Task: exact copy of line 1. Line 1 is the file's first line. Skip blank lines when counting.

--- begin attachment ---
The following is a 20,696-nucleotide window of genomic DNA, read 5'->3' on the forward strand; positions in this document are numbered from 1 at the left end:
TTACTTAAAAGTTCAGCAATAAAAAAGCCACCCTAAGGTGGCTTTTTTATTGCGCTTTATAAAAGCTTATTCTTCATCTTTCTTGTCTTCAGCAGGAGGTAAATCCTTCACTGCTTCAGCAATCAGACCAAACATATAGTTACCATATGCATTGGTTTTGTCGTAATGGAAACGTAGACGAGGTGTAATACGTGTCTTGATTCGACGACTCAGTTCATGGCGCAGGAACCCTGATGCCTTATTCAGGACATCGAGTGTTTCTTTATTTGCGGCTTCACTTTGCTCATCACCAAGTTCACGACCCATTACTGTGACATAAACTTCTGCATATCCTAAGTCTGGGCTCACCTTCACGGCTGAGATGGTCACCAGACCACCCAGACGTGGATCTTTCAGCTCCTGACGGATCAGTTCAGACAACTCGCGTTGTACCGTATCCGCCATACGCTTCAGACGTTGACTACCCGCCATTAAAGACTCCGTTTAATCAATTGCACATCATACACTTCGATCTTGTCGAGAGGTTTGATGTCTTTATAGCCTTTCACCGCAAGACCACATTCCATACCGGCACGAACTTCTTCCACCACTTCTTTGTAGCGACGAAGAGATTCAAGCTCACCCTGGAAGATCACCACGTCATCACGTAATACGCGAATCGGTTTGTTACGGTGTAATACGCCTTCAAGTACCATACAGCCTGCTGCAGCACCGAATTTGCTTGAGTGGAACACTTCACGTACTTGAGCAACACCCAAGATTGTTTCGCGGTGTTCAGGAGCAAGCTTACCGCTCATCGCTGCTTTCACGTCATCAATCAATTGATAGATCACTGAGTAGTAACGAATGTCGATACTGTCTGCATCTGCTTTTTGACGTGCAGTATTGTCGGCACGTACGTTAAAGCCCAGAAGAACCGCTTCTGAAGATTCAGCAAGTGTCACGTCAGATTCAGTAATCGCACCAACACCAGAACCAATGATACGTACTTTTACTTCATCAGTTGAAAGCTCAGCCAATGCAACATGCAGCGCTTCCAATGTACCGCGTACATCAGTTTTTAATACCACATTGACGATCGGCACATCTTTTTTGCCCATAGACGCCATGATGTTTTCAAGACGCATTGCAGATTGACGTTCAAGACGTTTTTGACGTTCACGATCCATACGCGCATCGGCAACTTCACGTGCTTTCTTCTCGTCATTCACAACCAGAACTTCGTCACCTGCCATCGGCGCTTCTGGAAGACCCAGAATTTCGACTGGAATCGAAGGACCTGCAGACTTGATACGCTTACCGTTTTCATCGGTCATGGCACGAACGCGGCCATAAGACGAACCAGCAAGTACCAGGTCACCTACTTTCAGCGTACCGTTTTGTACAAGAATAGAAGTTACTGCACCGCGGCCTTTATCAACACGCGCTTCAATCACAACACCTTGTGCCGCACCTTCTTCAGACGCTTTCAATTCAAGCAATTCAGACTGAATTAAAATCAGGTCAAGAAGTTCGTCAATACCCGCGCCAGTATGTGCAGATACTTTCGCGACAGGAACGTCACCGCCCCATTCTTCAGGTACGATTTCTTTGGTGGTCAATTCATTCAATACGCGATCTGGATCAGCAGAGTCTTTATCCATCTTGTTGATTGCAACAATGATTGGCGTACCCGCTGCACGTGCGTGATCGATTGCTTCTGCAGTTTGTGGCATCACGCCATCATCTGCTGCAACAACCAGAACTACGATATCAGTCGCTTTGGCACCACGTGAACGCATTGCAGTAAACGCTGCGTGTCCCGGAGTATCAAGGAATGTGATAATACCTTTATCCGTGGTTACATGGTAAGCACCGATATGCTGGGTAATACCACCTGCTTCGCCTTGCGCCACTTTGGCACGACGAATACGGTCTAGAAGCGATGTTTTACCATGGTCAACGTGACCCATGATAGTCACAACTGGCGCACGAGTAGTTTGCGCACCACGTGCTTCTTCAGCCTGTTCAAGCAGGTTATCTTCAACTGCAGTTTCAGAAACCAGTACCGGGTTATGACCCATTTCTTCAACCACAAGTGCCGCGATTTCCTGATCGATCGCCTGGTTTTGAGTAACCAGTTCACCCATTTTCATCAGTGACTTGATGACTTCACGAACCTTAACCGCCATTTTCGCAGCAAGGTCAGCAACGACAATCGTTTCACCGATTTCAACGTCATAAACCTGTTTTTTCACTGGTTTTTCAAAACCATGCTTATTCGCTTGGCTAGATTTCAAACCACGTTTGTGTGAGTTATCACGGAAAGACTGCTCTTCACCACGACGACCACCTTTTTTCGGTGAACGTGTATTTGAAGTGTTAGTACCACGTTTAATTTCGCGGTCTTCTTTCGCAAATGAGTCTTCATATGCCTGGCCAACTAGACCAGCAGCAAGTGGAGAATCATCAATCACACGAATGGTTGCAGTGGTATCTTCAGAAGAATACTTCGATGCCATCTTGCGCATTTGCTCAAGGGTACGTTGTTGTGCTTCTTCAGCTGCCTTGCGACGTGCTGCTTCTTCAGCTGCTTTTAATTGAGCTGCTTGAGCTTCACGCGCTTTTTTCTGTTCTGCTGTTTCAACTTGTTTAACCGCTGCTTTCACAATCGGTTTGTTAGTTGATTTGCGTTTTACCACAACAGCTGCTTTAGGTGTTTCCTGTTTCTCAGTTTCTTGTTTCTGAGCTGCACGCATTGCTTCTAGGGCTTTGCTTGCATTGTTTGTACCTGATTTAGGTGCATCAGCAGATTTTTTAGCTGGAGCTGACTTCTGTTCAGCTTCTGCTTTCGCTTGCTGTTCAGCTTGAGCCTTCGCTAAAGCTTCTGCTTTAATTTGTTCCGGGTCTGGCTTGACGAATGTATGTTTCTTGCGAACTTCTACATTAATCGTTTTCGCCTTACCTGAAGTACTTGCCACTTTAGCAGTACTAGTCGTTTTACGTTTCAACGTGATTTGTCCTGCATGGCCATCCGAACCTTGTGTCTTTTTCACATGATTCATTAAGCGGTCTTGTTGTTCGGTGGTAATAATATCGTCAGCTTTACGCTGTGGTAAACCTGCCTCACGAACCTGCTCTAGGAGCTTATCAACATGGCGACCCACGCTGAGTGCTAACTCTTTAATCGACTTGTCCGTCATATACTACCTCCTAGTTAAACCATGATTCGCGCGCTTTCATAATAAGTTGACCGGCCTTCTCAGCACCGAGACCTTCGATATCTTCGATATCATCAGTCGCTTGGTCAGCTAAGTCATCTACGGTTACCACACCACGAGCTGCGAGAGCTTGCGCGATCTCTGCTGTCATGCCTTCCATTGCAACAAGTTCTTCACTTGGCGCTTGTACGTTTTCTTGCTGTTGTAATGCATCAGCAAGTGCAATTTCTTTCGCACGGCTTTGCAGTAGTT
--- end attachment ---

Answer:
The following is a 20,696-nucleotide window of genomic DNA, read 5'->3' on the forward strand; positions in this document are numbered from 1 at the left end: